So instead of a Woodcock post, I bring you this…

Porcupine Mountains Trip - July 2012

Do you recognize that bird?  Turns out I had these better shots of the Spotted Sandpiper originally featured during the Yellowstone series (link here).  Surprisingly, these shots were actually taken BEFORE the Yellowstone shoot which was in May 2013.  These were shot in July of 2012 – wow, I am waaaaay behind on my processing.

Porcupine Mountains Trip - July 2012

Hit the jump to see a couple more shots of the Spotted Sandpiper

Continue reading Better Spots

Not Too Soft To Plus Two

Continuing the theme from last post, I bring you two more new birds to my list.  Like last reveal, both of these new additions also came from Yellowstone National Park.  That would be our trip back in May of 2013.  I must be getting numb to my backlog.  I used to cringe every time I had to admit post fodder was coming from over two years ago.  Now.. not so much – not even a twitch.  With repetition comes acceptance hehe.

Let’s get to it shall we.  The first bird on today’s agenda is one I owe a big thanks to my brother for actually identifying.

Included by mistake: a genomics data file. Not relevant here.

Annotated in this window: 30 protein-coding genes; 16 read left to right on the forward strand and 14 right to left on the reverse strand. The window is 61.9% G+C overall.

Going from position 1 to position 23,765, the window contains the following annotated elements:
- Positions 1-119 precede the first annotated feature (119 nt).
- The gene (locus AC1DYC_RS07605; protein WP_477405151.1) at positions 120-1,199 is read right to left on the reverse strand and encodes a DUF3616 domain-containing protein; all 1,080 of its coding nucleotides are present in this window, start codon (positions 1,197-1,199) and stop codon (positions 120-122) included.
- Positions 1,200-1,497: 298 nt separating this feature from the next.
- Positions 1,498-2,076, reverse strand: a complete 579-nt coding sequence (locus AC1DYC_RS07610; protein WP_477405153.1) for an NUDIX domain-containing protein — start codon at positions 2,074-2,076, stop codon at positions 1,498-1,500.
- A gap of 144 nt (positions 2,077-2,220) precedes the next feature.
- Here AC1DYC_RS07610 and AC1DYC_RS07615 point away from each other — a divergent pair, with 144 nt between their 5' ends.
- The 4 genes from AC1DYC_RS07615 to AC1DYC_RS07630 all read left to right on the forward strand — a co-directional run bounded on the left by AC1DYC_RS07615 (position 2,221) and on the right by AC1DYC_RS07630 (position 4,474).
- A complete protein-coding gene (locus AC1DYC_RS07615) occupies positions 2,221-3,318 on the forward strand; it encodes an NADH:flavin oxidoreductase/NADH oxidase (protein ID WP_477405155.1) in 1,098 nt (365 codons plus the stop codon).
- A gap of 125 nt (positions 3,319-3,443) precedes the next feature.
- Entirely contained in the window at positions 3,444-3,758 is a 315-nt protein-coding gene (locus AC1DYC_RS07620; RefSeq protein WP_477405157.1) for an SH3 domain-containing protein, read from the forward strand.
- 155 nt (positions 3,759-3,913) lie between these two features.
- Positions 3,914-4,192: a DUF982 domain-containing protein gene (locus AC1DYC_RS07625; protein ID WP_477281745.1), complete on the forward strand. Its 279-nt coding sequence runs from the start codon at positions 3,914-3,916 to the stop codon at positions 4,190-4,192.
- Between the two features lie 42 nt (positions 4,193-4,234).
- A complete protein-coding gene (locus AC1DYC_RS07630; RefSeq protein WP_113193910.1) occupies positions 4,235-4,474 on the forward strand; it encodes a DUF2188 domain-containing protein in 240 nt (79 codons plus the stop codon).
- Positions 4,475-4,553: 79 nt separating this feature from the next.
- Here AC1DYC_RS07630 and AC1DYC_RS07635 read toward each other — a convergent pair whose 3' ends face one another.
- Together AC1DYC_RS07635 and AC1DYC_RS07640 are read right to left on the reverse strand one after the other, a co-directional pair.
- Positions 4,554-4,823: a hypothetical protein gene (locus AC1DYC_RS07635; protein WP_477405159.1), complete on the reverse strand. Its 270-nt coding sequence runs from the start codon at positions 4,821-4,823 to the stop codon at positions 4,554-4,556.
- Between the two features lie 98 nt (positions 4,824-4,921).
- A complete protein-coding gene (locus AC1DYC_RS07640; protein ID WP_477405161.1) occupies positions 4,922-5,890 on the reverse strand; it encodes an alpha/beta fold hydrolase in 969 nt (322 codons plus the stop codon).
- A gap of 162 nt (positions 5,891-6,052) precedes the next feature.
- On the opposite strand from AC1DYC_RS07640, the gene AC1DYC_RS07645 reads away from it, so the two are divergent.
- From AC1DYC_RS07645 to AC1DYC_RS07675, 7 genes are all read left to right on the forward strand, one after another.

Spotted Sandpiper Shot at Yellowstone National Park May 2013

That my friends is a Spotted Sandpiper (well, at least our best identification based on the small number of reference shots I was able to get in the tin).  Oh, I should have first apologized for the softness of these shots.  As with the gear for the Cinnamon shots (link here), both of these birds were shot with the 1.4 tele on the Beast.  That brings with it a general level of softness, but in this case I am not that upset.  These birds were a loooooong way off.  I was grasping for every bit of reach available to even see these creature much less hope to get any kind of crispiness.  I even had to zoom further to a small square during post processing to really make it visible.  Luckily, there was enough pixels left to determine what it was.  Otherwise, they would have ended up in my folder labeled “A Bird”.

Spotted Sandpiper Shot at Yellowstone National Park May 2013

The Spotted spend their Summers across a wide swathe  of the US and spend their Winters down in Central and South America.  They are one of the most widespread shorebirds in the US.  Unlike most migrating birds, the female is the one that arrives and selects the breeding territory.  They also practice polyandry.  If you are an avid reader of the blog or a birder in your own right, you should know that polyandry is Latin for “bird whore”.   Granted, my Latin has been found wanting, but pretty sure it stands for “bird whore”.   She can mate with multiple johns .. I mean males … and leave them with the clutch to take care of.  Wham bam thank you man!